We've adopted some pretty simple security measures, but have yet to lose a goat (although you can bet I'm knocking on wood as I type this). I'd agree with the prior posters- it sounds like your dog is doing his job BUT if you don't feel comfortable around him, or you don't trust your children around him then it's time for him to go to a new home. These guys are bred to be dominant, intelligent dogs that are largely independent, and their size doesn't leave much room for error. He's going to pick up on the uncertainty you have FAST and then then you're really going to have a problem...
That's how our goats are, if there aren't people outside for a while, they generally will go inside. The only time they come out when it's dark is if I call them out or something falls in the barn and spooks them or if we get home really late, they'll come greet us :)
 

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Discussion Starter · #18 ·
Thank you for the thoughts, guys! I appreciate it. I think, as many of you mentioned, that he just killed a critter that wasn't supposed to be in the pen. I'm really surprised he never bothers the chickens! :confused:

I have an 8 month old baby, and I still have new mother jitters about things. Which I think is a good thing--I'm a "guardian" myself nowadays!

He doesn't bother the older cat, so I'm just gonna refrain from getting any more kittens. We needed a barn cat, and got a pair. But one will do just fine.

Frank, I do know and appreciate what a good LGD is supposed to do. My family used to raise GPs, and I had just never been around one before that attacked cats. But then, growing up, our GPs were not gaurding a herd, they were family dogs. Also, just for the record, I don't plan on sending my young children in with the goats without me or my husband to accompany them. We have a VERY small herd (3 goats), but you can never be too careful. :)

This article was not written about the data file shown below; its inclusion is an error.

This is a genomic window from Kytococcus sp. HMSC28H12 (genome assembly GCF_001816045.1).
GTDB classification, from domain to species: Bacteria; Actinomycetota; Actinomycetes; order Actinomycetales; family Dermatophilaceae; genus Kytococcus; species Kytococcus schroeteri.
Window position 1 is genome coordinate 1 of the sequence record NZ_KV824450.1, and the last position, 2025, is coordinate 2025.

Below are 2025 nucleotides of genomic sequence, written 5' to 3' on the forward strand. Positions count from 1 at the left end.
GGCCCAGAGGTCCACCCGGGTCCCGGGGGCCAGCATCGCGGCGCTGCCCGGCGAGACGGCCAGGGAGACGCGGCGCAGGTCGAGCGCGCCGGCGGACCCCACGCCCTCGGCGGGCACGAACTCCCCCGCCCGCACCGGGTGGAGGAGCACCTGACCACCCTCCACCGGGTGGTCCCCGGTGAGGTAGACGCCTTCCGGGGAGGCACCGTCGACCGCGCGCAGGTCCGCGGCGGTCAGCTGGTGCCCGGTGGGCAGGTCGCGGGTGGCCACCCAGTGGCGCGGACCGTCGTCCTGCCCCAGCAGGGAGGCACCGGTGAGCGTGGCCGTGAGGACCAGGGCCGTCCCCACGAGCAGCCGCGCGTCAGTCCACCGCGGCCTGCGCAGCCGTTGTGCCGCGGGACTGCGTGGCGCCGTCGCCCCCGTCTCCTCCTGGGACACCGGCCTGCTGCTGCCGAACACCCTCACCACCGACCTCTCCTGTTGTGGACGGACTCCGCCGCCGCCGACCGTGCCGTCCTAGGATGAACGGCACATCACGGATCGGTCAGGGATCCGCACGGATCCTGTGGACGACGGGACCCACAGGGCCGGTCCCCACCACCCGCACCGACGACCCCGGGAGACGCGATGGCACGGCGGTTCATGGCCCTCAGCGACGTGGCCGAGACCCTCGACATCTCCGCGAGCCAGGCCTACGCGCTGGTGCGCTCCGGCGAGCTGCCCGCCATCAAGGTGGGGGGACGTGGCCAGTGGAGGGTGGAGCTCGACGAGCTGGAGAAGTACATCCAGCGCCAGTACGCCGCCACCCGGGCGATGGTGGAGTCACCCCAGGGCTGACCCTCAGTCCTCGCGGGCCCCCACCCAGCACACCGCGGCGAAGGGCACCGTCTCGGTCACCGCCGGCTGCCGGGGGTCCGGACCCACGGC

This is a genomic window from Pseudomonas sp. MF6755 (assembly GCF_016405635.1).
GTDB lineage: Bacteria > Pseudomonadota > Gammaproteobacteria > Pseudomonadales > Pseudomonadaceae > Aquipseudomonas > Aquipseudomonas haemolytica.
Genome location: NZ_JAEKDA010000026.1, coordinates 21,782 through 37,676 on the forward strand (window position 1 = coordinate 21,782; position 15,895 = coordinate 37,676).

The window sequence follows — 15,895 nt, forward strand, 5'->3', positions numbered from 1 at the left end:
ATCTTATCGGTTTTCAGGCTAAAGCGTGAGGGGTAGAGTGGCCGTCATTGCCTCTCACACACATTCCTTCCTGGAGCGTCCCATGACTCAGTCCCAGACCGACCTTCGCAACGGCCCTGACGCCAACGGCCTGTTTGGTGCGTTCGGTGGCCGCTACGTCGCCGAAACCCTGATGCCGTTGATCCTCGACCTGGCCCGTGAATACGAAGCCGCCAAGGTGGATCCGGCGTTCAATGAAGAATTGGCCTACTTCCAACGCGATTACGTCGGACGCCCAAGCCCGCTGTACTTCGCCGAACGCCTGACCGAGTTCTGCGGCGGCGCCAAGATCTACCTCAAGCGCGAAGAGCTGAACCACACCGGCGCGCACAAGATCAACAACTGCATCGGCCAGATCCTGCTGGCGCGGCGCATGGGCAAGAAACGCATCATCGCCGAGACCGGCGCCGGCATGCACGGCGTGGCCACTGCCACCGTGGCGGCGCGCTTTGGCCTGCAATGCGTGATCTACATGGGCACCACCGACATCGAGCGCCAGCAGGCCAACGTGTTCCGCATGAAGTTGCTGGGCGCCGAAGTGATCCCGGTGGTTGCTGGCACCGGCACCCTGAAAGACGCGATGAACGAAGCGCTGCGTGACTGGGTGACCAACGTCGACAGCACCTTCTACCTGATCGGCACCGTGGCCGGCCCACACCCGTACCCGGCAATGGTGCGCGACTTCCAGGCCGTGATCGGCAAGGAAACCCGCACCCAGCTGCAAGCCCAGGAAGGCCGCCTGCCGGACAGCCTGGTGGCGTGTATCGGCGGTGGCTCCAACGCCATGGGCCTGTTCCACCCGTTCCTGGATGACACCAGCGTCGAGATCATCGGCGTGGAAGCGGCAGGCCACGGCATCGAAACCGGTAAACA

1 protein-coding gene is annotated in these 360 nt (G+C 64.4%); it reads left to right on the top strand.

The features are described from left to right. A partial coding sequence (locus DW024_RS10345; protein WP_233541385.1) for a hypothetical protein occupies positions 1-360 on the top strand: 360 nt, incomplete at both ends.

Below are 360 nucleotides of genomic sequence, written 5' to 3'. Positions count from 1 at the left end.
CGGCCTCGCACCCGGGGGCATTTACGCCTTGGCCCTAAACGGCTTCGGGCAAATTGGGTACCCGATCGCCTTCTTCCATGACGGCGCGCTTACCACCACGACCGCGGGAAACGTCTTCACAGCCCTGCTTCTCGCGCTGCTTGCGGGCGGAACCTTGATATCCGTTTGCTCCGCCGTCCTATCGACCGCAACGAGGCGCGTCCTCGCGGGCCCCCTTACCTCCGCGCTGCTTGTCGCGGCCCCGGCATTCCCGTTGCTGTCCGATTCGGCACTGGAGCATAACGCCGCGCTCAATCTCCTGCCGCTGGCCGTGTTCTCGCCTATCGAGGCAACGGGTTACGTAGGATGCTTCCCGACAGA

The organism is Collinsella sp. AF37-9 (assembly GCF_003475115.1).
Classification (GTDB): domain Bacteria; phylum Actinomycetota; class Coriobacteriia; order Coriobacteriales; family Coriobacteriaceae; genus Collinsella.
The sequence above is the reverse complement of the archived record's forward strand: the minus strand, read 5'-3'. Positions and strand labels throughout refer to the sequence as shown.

Thank you again for the input and advice! I think what I am going to do is mull it over. I'm going to the SAFF next month, where I may talk with some llama breeders and pick their brains about guard llamas. We are planning on moving sometime next year, so we may make our change of guard at that point in time, if ever.

Bessie
 

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Not that this should affect your decision because it is my hang up, but Llamas scare me a little. The ones I have been around have been none too friendly and I know it isn't the same thing but a lady I knew of through a friend was stomped to death by her own camel. Llamas and Camels just seem to naturally dislike people. I know some of the people on here have fabulous guard Llamas and I am glad that they do, but I just feel like I would end up with one that would stomp me to death. I am leaning towards a donkey because I am used to equines a lot more than I am camelids. But I imagine the wrong donkey could kill a goat, or dog, or human for that matter, so I guess it is just a matter of careful selection and management no matter the type of guardian you get.
 

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Discussion Starter · #20 ·
Not that this should affect your decision because it is my hang up, but Llamas scare me a little. The ones I have been around have been none too friendly and I know it isn't the same thing but a lady I knew of through a friend was stomped to death by her own camel. Llamas and Camels just seem to naturally dislike people. I know some of the people on here have fabulous guard Llamas and I am glad that they do, but I just feel like I would end up with one that would stomp me to death. I am leaning towards a donkey because I am used to equines a lot more than I am camelids. But I imagine the wrong donkey could kill a goat, or dog, or human for that matter, so I guess it is just a matter of careful selection and management no matter the type of guardian you get.
Me too--llamas are just so big and powerful, they definitely scare me a little. I'm looking forward to talking with some llama breeders at SAFF next month to get a better feel for if they would be safe, practical, etc.